Seeds of Disempowerment: Bt cotton and Accumulation by Dispossession in the States of Maharashtra, Telangana, and Andhra Pradesh in India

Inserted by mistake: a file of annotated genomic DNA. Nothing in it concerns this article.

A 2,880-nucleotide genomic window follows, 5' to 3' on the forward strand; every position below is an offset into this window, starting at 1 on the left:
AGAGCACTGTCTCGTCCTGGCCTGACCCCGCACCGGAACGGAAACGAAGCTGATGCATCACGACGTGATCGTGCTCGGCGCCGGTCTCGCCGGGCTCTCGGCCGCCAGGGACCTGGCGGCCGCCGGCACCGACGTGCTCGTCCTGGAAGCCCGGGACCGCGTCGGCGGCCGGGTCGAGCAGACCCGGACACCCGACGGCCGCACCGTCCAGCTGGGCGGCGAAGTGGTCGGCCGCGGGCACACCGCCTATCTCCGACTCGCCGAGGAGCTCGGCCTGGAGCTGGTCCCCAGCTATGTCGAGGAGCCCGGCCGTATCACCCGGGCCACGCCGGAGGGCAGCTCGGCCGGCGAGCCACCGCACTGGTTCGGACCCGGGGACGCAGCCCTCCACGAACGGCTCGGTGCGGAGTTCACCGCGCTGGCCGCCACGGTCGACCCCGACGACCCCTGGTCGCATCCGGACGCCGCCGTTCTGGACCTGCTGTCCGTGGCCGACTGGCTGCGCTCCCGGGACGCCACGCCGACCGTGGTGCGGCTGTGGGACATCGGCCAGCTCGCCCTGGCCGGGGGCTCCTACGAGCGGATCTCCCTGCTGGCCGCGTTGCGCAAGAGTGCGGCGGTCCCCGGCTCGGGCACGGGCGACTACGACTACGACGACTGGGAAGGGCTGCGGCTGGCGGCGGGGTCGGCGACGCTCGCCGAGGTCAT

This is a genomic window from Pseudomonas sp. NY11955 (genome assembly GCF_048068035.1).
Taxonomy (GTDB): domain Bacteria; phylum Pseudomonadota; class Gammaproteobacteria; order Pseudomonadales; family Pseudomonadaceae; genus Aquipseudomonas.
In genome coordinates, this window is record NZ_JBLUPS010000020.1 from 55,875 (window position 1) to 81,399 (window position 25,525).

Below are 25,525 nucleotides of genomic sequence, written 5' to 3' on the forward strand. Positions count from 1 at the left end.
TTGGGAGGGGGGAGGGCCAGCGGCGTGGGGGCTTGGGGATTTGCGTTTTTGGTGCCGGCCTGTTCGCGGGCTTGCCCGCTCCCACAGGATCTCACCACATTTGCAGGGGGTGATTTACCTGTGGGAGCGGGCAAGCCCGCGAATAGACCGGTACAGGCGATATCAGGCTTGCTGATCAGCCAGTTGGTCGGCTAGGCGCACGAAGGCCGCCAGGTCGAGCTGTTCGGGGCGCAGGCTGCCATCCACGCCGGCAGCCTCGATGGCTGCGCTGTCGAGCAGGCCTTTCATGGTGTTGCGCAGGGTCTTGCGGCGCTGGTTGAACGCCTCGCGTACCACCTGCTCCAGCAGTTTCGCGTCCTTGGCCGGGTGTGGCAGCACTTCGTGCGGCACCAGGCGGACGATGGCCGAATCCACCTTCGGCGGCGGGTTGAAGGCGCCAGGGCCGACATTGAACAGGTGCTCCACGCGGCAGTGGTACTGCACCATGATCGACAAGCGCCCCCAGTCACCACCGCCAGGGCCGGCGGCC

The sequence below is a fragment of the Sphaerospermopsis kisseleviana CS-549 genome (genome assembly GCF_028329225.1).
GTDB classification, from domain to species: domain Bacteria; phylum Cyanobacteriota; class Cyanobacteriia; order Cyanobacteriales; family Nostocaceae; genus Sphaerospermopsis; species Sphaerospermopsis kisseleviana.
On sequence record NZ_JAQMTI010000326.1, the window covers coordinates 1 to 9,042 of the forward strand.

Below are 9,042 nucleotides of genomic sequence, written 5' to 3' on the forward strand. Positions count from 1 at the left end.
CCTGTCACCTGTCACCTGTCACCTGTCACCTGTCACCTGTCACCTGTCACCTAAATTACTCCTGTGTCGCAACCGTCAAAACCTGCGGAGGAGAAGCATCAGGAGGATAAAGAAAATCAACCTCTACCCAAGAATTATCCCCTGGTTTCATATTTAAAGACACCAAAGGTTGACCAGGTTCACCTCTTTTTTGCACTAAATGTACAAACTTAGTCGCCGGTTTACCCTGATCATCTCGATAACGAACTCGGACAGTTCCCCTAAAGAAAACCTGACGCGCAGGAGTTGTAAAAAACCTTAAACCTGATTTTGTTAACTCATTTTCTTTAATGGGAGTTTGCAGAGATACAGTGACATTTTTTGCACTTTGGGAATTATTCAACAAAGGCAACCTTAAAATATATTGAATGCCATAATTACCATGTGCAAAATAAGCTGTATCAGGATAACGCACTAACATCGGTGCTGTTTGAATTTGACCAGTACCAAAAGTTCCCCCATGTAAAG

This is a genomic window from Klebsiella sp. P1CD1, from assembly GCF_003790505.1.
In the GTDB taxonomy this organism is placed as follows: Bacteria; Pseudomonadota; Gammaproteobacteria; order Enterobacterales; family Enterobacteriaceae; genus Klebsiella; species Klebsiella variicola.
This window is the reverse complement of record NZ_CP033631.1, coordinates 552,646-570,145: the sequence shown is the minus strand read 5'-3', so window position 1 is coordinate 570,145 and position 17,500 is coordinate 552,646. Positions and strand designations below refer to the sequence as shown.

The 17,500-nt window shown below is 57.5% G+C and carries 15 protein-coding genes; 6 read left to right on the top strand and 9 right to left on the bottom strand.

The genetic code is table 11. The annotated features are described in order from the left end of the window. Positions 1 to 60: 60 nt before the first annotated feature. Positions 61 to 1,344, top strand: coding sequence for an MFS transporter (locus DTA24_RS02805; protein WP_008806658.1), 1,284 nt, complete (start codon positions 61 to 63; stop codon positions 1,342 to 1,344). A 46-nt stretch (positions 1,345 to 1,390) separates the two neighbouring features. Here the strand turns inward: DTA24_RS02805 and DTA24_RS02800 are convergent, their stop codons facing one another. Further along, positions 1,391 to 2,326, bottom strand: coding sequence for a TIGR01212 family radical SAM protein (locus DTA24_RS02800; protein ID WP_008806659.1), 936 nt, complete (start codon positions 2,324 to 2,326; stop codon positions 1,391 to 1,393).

Description: In 1991, India adopted neoliberalism, a system of political economic practices that promotes private property and free trade, as its political and economic system to promote development in their country. India's neoliberal reform has created issues surrounding human development, resource accumulation, and power struggles. Eleven years later, in 2002, Bt cotton was introduced to the Indian agricultural sector. This research examines how the genetically modified organism Bt cotton is being used to commodify nature in the context of agriculture under neoliberalism. The research focuses on the dispossession of the rural farmers through the commodification of agriculture using Bt cotton. Dispossession of the rural farmers happen through the implications that arise from the commodification of nature. Through Marxist theory of primitive accumulation, this research analyzes accumulation by dispossession and how it neglects the working class and its struggle in rural India. Through this examination, the research will argue alternatives to the dispossession of the working class and the commodification of nature through Bt cotton. Dispossession, in this research, is examined both through working class, but also through the dispossession of biodiversity. Through the loss of biodiversity, the rural farmers are becoming dispossessed from a more sustainable environment. Along with these goals, the research will also incorporate themes of food security through changing landscape of agriculture due to the incorporation of Bt cotton. This research argues the contradictions that are presented through the commodification of agriculture under neoliberalism and provide a contribution to social justice literature, and our understanding of the relationship between technology and the commodification of nature.